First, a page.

No, You Can't "Unclog" Your Pores. Here's What You Can Do

Sorry to crush your skincare dreams, but "pore unclogging" is a myth.

woman with clear and glowing skin
(Image credit: Getty)

Most skincare marketing is total BS. Yup; I’ve said it—let the beauty gods strike me down. But it’s true. Somewhere down the line, back when it was considered improper to mention pimples and periods and pus in advertisements, the beauty world developed a bunch of euphemisms to talk about skincare (i.e. products that “clean,” “erase,” and “clear”). And even though it’s been a cool 100 years since then, the lingo has stayed virtually the same, resulting in an influx of questions about how one can "erase" or “unclog” their pores or “get rid” of their pores altogether. And here’s the simple, annoying, hard truth: You can’t erase or unclog them at all—but you can minimize and shrink your pores.

Marie Claire spoke to a roster of experts to get the low down on pore cleaning and learn what you can actually do. One thing to be clear on: Pores are genetic. “The number of pores you have, along with the size of each pore, is genetically determined,” says Mona Gohara, M.D., assistant clinical professor at Yale. “The only way to really affect their appearance would be to unwind your DNA.” 

What causes clogged pores?

Dr. Howard Murad, who describes pores as an opening in the skin that house a hair follicle and sebaceous gland, explains that the little blackheads that you see in your pores is sebum that’s produced when pores get dirty. 

“Acne and blackheads are a result of the follicle becoming blocked, which causes oils, dirt and bacteria to accumulate inside the pore and expand the diameter,” says Dr. Murad. He adds that overactive glands; UVA and UB rays; and aging are all to blame for weaker and damaged pores over time. (Another point for sunscreen.)

Can you unclog pores?

No. “The idea that you can ‘get rid of’ the stuff in your pores is kind of a fallacy,” says Dr. Gohara. “People have this notion that their pores are large because they’re overstuffed with gunk, and they think if they remove that gunk, their pores will deflate and disappear.”

If you're prone to oily skin, I hate to break it to you, but that’s most likely why your pores are so bothersome. Dermatology resident Dr. Muneeb Shah explains: “With more oil production, your pores fill up with dead skin cells and oil, leading to dilation of your pores—which make them more prominent."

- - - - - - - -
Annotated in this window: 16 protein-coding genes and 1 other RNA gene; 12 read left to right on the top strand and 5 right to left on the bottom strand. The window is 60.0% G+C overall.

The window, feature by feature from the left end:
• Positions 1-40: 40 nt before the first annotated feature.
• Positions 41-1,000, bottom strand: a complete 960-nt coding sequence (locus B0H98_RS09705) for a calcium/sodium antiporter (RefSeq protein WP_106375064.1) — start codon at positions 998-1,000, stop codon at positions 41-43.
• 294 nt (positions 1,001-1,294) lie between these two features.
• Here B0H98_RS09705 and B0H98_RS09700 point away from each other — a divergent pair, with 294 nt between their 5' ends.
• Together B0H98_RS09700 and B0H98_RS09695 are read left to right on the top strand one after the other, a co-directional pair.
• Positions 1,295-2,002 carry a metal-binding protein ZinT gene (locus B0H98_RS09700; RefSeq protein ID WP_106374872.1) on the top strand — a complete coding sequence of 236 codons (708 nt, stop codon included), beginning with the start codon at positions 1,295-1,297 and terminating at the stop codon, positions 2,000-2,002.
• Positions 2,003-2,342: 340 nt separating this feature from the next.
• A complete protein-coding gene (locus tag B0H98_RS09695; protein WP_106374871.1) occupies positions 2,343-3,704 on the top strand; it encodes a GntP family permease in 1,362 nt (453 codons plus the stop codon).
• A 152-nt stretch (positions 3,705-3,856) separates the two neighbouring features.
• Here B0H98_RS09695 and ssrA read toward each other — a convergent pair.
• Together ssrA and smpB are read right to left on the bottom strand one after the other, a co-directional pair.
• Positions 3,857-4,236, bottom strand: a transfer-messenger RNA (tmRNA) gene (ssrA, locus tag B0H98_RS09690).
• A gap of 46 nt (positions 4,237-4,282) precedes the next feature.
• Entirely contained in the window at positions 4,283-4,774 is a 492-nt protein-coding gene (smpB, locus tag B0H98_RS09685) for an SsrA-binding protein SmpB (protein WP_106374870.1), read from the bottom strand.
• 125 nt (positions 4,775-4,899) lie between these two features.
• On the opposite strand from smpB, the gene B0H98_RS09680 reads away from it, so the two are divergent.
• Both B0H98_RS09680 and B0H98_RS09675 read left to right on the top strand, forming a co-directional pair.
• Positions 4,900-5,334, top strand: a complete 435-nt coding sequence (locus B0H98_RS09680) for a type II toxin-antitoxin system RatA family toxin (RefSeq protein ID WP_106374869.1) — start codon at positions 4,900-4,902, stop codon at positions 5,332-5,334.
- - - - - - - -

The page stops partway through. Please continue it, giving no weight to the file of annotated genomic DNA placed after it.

Do pore strips work?

If you’re reading this right now with a pore strip pressed firmly across your nose, then dear reader, I’m not about to make you any happier. Because—deep breath—pore strips don’t actually help your pores. In fact, they’re pretty damn irritating. 

“All you’re doing is ripping off the top layer of your epidermis, which damages your skin barrier, creating inflammation, excess oil production, and even more blackheads,” says Dr. Gohara. As for those spiky mountains of gunk you see on the strip after you rip it off, they’re mainly just some natural oils and keratin—i.e. not the stuff you’re actually trying to remove. 

“[Pore strips] will temporarily remove this build-up, but it's not a long-term solution because the pores will continue to fill up with oil until your next use. Having a skincare routine that removes build up as it develops is a much better option,” says Dr. Shah.

In case you needed more reasons to step away from the pore strips: “You think you’re getting the contents out of your pores when you squeeze them, scrub them, or rip them off, but you’re really just skimming off the top,” explains Dr. Gohara. “Your pores are like a bottle of soda—all these products do is take off the cap, rather than empty the whole bottle, so you’re still left with a clogged pore.”

What can you do about large pores?

There are some things you can do to reduce the size and appearance of your pores, though don’t expect any Photoshop-level miracles. “Oilier skin types tend to have larger pores than drier skin types because excess oil in your pores can stretch them out,” says Dr. Gohara. So, logically, if you reduce the oil, your pores will look smaller.

The quickest way to dissolve some of the gunk in your pores is with a chemical peel—either the professional kind you get at the dermatologist's office, or a safer, milder at-home version. The skin-friendly acids found in a chemical peel are lipophilic—i.e. oil-loving—so they’re able to really penetrate the skin and dissolve dead skin cells, oils, and bacteria. They won’t empty the whole soda bottle, to use Dr. Gohara's metaphor, but they’ll give you the closest thing to an “unclogged” pore as possible.

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What ingredients should I look for?

When looking for at-home products for helping reduce sebum, reach for products that contain glycolic acid or salicylic acid. You can also incorporate a retinol into your nightly routine—it's an all-around anti-aging MVP. Along with the fine line smoothing capabilities, retinol will also amp up your collagen production and reduce the build-up of keratin debris to slightly tighten pores.

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Alexis Gaskin is a Freelance Beauty Writer for Marie Claire who can often be found painting her nails to match every outfit. She covers beauty, skincare, and fat fashion and will get distracted by any and all Halsey-related content or anything glittery.